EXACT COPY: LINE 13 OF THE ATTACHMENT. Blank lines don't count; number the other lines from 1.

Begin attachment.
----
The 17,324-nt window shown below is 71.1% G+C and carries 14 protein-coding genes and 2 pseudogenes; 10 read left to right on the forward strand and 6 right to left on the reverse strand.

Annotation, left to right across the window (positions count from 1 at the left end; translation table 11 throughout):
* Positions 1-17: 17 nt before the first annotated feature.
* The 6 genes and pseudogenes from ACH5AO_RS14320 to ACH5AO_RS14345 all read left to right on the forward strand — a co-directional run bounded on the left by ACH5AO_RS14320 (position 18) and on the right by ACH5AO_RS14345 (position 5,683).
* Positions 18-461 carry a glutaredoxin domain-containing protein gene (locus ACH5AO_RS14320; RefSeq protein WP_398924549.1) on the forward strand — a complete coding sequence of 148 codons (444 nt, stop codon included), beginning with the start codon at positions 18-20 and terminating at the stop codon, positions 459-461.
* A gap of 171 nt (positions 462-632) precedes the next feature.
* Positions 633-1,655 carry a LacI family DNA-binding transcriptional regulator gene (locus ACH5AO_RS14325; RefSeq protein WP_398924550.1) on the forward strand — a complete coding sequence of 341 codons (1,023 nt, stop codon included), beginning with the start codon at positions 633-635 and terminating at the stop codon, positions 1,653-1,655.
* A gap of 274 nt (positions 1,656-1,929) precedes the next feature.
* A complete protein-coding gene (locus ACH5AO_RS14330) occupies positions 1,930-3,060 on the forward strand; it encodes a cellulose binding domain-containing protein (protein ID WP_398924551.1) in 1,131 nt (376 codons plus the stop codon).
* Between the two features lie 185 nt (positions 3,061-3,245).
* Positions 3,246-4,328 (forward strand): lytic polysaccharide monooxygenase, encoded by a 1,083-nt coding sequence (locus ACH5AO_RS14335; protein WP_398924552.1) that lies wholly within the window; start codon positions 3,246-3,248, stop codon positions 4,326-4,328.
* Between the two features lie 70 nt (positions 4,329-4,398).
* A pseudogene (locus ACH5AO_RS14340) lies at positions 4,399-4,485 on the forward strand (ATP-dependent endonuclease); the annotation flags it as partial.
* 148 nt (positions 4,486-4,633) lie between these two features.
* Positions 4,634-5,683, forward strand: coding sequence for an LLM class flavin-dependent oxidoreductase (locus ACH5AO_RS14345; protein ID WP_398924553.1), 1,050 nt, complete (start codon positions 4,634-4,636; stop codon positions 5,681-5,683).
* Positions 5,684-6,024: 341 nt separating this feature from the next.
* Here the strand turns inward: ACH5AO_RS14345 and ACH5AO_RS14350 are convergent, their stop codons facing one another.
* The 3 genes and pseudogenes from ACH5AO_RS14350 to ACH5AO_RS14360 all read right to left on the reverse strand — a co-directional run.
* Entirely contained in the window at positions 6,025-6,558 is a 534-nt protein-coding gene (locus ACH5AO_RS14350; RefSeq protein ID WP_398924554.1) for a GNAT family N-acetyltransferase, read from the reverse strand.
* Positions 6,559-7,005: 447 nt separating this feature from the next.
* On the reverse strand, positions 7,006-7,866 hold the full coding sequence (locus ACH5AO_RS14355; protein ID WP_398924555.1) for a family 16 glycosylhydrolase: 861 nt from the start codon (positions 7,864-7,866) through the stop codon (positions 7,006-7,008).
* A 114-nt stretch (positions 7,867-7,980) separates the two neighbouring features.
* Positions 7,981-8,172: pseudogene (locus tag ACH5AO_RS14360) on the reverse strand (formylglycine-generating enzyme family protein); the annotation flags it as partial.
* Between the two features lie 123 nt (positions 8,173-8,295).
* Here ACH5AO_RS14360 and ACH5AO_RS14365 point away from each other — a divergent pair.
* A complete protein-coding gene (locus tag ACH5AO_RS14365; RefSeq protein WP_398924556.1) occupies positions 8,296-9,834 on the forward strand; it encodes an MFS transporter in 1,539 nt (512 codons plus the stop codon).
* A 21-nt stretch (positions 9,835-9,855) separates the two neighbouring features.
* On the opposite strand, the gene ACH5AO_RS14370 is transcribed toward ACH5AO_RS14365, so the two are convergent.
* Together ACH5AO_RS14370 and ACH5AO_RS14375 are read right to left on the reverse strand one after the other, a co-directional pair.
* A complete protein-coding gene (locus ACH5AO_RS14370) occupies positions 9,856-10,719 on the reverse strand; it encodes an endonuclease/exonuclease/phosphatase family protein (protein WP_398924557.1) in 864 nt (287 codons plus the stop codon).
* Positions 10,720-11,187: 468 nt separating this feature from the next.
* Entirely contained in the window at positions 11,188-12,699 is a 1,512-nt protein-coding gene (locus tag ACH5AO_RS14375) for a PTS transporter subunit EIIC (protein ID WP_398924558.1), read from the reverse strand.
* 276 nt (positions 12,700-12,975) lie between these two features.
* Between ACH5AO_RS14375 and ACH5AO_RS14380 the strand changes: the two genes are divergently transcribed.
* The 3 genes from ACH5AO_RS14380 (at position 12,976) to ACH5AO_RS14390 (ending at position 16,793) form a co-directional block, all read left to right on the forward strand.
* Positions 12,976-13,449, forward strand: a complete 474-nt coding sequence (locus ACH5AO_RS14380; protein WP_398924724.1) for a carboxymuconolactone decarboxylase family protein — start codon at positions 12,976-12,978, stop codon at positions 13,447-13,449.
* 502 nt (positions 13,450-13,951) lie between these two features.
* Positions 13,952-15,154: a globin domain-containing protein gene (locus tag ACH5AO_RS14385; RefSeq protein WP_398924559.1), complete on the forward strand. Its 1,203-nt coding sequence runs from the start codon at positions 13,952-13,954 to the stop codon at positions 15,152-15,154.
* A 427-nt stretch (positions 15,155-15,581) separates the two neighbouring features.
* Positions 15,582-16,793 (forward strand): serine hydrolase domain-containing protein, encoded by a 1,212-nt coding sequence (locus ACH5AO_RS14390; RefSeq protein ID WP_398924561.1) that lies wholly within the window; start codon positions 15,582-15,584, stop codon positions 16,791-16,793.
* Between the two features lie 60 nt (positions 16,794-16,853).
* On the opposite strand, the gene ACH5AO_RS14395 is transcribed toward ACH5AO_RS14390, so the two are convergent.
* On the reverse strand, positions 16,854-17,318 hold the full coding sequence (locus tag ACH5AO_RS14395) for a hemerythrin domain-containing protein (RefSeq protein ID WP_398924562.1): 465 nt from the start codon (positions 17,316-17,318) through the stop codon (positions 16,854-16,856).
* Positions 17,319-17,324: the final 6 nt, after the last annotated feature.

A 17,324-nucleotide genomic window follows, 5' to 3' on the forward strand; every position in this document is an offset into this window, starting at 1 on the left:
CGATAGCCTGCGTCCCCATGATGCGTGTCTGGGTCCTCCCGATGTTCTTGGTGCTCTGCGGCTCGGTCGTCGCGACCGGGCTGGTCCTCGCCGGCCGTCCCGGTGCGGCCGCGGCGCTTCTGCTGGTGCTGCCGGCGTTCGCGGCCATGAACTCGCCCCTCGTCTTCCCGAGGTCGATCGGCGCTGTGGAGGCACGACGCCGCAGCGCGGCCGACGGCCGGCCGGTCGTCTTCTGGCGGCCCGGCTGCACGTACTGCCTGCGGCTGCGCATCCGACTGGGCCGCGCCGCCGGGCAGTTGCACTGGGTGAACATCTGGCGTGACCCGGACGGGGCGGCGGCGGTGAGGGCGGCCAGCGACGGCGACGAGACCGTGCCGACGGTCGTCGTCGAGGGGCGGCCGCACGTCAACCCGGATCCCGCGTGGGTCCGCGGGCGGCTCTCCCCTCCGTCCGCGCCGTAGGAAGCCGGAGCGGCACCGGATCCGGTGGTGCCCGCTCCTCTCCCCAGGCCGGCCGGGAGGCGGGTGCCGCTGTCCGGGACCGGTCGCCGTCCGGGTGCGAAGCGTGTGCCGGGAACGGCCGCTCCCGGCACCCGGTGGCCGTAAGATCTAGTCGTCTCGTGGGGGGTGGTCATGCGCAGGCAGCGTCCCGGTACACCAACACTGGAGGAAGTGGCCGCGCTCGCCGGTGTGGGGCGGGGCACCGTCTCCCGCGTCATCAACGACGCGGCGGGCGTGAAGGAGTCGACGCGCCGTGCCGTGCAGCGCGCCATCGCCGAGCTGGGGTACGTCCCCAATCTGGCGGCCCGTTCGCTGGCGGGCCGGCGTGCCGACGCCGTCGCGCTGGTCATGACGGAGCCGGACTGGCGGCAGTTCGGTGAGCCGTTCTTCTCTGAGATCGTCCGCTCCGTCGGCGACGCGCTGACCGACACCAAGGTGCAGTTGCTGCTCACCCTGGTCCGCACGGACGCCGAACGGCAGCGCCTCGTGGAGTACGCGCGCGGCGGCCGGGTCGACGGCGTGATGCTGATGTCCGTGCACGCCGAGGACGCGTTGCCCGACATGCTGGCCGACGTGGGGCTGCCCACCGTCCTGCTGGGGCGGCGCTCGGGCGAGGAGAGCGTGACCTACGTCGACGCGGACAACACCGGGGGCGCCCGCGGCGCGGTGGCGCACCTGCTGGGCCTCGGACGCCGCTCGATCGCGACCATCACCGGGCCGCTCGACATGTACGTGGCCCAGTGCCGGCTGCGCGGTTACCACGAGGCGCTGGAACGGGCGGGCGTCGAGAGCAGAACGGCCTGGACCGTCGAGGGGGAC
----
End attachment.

* A pseudogene (locus ACH5AO_RS14340) lies at positions 4,399-4,485 on the forward strand (ATP-dependent endonuclease); the annotation flags it as partial.